The World Cup is finally upon us. A month of the world’s best and the rest going toe-to-toe to lift football’s ultimate prize.
There will be the inevitable mix of heroes and villains, a serving of excitement and just a sprinkle of controversy to spice things up.
And yet, despite all of the buzz and hysteria, many are going into this World Cup with a touch of apprehension and sadness at the absence of some of the goliaths of international football.
We have Panama, but no Netherlands. We have Saudi Arabia, but no Chile. Most of all, there is no sight of Italy at a World Cup for the first time since 1958. This failure to make it to Russia 2018 is the final culmination of over a decade of decline since their 2006 World Cup win in Germany.
In the 12 years that followed that success, Italian fans have seen their side age beyond recognition, lose the mass of star quality that allowed their success and they have consistently struggled at recent major tournaments. This is incredibly uncharacteristic for a side that has been crowned world champions four times and also has a European crown to its name. But, since beating France in the 2006 World Cup final, Italy have failed to make it beyond the group stages of a World Cup and have won just one game (2-1 Vs England in 2014) out of their last six at the competition since.
Their European Championship record reads slightly better, two quarter-finals and a 4-0 beating from Spain in the 2012 final, but this has been a team sleepwalking into decline. Age has finally caught up with the Azzurri and the 1-0 aggregate playoff defeat to Sweden was the final nail in the coffin for a side that has been cheating a proverbial death for years.
What was supposed to be the final hurrah for their legendary goalkeeper – Gianluigi Buffon – has turned into a summer of regretting what might have been.
The dust has settled and the post-mortem is already well underway on this lowest of lows for the Italian side, but what do the fans think of their failure to make it to Russia? And will they be watching on regardless?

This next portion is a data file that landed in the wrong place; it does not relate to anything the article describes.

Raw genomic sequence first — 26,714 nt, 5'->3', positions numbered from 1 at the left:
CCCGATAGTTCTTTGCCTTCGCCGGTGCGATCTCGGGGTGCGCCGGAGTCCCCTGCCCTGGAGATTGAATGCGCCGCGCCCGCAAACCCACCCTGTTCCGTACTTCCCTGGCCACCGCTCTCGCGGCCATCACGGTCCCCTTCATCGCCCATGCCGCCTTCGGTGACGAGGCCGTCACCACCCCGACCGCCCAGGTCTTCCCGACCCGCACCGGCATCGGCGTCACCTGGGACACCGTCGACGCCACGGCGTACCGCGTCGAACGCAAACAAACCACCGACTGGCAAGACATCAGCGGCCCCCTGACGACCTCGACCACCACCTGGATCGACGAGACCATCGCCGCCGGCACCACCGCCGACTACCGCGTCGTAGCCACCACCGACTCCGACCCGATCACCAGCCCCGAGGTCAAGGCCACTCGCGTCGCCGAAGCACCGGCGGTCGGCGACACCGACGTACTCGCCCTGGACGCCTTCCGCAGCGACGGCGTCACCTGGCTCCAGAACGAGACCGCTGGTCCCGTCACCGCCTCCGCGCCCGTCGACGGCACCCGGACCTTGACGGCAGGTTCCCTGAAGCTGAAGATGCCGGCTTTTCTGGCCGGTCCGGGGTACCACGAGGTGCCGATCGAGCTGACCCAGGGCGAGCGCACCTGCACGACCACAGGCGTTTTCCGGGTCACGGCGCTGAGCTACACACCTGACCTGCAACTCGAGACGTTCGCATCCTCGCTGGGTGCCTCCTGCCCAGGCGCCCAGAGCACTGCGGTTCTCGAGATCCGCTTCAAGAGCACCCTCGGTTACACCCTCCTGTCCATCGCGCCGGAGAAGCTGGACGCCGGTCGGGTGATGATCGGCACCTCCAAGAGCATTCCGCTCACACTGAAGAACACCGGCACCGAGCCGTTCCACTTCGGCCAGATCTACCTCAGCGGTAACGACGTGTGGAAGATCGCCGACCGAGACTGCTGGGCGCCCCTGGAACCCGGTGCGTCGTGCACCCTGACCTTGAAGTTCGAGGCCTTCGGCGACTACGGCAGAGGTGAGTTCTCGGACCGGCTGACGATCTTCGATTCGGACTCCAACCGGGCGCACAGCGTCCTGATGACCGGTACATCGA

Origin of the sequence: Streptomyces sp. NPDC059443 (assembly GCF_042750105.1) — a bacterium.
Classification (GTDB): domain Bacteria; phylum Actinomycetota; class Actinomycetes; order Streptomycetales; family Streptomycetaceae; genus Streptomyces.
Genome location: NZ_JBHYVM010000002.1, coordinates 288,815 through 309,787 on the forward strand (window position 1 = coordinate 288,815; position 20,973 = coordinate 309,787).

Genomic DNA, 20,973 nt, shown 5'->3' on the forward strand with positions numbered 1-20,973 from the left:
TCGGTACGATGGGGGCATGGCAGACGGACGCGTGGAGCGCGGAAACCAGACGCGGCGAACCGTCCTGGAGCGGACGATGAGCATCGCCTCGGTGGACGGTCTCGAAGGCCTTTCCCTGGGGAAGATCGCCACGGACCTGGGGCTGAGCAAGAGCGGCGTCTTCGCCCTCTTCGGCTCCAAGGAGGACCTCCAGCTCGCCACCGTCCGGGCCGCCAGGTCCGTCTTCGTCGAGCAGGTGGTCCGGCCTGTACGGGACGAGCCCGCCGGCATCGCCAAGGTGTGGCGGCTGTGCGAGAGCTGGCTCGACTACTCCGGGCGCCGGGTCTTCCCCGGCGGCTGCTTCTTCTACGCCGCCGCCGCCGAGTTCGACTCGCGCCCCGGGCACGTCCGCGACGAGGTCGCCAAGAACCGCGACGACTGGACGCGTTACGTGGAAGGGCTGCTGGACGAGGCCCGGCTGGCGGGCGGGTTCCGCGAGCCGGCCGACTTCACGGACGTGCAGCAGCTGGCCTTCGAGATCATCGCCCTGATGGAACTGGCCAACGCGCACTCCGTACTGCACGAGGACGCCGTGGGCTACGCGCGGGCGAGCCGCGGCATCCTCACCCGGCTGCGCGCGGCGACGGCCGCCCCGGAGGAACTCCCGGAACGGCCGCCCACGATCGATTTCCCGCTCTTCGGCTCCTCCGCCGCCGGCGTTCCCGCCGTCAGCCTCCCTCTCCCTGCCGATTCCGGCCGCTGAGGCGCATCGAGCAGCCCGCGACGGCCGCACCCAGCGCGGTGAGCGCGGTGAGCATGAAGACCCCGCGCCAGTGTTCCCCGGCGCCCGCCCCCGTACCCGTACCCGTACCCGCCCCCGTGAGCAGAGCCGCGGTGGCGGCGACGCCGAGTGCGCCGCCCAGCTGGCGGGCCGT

The International Break caught up with AS Roma and Italy fans, Claudio De Feo (69) and Roberto Cerrone (68), to get the inside track on the thoughts of a nation and their perception of this downfall:
– What did you make of Italy’s failed qualifying campaign and what/who do you blame for not making it to Russia 2018?
Roberto: “We started off ok but were outclassed by Spain. Being in their qualifying group was always going to be difficult, the damage was done in the playoff.”
– What were your immediate feelings after the Sweden game?
Claudio: “Sweden has some good players and beat us over two legs by playing to their strengths. We were unlucky with some decisions and some shots hitting the post, but the fault is all ours. The team must take responsibility.”
– What improvements need to be made to avoid this happening again?
Roberto: “These results haven’t come as a surprise. What makes it worse is that a lot of the players don’t seem to dedicate themselves to playing for Italy and enjoy the social side of it more. There is no strong base to the team.
“We need to go back to trusting in the academies and youth development, getting a better mentality into the next group of players. Like what we had in 2006…”
– Will you still be watching the World Cup despite your absence?
Claudio: “I am still looking forward to watching the World Cup, even if we are not there. I always look forward to the big tournaments.”
– What team/teams will you be rooting for?
Roberto: “I wouldn’t go as far to say I will be supporting a team. But I will be watching Russia to see how they do on home soil. I will also be keeping an eye on England, Brazil and Egypt with Mohamed Salah.”
– Any players you are particularly excited to watch?
Roberto: “I have already mentioned Salah. I will naturally be watching for Ronaldo and Messi too, as well as Antoine Griezmann.”
– What is the Italian view of having a world cup in Russia and the potential scandals/problems that could arise from it?
Claudio: “I hope it goes well and there are no problems. But if there are, who will take the blame?”
Roberto: “Italy are usually at the centre of scandals so who are we to judge?
“Having a World Cup in a country with strong politics is not unusual, we had it in 1978 with Argentina.
“Now we have Putin and Russia but times have changed, I think it will be a good World Cup.”